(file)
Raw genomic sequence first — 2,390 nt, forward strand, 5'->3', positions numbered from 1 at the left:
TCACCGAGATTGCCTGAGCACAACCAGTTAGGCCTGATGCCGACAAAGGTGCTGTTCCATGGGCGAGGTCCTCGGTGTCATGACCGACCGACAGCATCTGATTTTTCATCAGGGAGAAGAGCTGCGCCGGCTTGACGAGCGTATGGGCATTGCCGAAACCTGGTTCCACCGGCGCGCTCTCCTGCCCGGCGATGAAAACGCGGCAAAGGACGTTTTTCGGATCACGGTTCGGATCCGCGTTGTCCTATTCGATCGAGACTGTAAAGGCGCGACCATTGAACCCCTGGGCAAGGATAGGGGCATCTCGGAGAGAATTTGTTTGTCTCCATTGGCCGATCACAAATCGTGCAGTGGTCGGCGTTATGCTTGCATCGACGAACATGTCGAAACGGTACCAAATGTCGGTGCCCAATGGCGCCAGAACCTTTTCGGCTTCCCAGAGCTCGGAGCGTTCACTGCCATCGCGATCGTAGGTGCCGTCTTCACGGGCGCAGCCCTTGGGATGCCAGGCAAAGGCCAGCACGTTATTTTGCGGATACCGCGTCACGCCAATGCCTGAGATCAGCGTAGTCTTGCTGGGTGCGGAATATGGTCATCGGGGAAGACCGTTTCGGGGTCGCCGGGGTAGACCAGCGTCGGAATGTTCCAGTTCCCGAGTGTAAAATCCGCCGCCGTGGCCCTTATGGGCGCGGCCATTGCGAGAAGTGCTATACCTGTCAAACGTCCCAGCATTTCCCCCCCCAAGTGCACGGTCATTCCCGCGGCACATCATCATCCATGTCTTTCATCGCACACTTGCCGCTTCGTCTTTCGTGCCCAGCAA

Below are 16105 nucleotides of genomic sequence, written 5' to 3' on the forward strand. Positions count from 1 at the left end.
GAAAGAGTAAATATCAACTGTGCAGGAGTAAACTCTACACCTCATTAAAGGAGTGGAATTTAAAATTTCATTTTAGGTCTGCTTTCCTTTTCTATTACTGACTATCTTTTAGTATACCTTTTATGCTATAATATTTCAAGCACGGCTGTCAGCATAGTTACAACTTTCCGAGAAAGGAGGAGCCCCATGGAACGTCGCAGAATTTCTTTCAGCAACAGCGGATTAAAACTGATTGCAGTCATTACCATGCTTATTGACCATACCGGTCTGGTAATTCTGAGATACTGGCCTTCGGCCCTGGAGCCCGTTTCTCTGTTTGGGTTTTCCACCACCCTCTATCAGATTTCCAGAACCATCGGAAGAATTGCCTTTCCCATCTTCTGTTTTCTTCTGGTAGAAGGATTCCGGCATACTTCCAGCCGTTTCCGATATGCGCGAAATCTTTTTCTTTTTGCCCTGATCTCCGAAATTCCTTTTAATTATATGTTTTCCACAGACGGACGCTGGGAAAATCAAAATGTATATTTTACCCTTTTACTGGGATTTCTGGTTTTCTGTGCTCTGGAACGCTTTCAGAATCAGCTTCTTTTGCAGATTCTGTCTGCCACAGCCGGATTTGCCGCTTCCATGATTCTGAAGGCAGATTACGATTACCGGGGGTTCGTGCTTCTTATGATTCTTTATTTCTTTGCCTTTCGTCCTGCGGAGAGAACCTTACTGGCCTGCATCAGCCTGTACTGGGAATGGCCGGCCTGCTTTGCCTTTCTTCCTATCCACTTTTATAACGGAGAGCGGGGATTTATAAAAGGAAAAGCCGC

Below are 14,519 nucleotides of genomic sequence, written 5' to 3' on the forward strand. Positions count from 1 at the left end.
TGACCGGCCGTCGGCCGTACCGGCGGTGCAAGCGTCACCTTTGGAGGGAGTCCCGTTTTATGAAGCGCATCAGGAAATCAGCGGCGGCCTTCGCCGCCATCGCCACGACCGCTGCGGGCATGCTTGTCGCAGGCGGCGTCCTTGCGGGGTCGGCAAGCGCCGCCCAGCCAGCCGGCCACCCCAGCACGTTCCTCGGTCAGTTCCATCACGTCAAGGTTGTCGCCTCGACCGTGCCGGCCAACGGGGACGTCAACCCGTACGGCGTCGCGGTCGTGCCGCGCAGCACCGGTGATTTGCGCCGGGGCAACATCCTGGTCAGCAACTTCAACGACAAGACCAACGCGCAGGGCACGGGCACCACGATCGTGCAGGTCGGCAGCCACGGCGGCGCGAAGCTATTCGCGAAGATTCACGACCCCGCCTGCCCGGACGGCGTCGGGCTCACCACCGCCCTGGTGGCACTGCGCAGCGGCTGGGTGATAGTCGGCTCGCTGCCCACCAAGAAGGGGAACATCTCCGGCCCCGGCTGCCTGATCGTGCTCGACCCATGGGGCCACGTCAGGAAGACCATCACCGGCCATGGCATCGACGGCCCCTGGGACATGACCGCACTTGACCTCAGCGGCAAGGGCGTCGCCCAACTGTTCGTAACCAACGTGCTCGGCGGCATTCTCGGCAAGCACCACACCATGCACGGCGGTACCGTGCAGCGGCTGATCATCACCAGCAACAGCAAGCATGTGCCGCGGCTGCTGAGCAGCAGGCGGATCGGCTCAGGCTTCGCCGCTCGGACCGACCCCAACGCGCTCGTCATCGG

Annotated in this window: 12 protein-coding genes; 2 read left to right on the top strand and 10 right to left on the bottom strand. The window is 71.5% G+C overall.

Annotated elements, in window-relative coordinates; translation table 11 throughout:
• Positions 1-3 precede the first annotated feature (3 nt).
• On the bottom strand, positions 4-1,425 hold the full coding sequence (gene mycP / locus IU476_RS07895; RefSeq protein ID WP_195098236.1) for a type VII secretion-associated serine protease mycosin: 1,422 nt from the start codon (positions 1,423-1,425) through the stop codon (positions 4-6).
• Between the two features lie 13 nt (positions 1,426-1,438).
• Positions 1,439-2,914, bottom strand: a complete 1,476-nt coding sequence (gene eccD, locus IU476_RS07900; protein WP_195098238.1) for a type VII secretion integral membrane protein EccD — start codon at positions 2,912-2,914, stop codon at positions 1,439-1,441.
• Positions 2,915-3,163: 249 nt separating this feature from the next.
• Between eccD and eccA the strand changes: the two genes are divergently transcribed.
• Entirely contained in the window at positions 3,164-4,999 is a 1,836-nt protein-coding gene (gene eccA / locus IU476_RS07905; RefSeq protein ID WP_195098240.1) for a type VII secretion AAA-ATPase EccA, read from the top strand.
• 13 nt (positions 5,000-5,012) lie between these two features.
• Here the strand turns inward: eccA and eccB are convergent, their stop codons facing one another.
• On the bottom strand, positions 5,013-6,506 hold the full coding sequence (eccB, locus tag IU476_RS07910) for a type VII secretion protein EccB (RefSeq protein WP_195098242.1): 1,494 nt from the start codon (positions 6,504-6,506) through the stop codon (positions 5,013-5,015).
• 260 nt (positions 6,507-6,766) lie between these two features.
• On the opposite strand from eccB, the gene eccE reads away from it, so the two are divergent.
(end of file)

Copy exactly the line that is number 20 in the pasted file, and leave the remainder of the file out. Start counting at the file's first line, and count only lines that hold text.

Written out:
• On the opposite strand from eccB, the gene eccE reads away from it, so the two are divergent.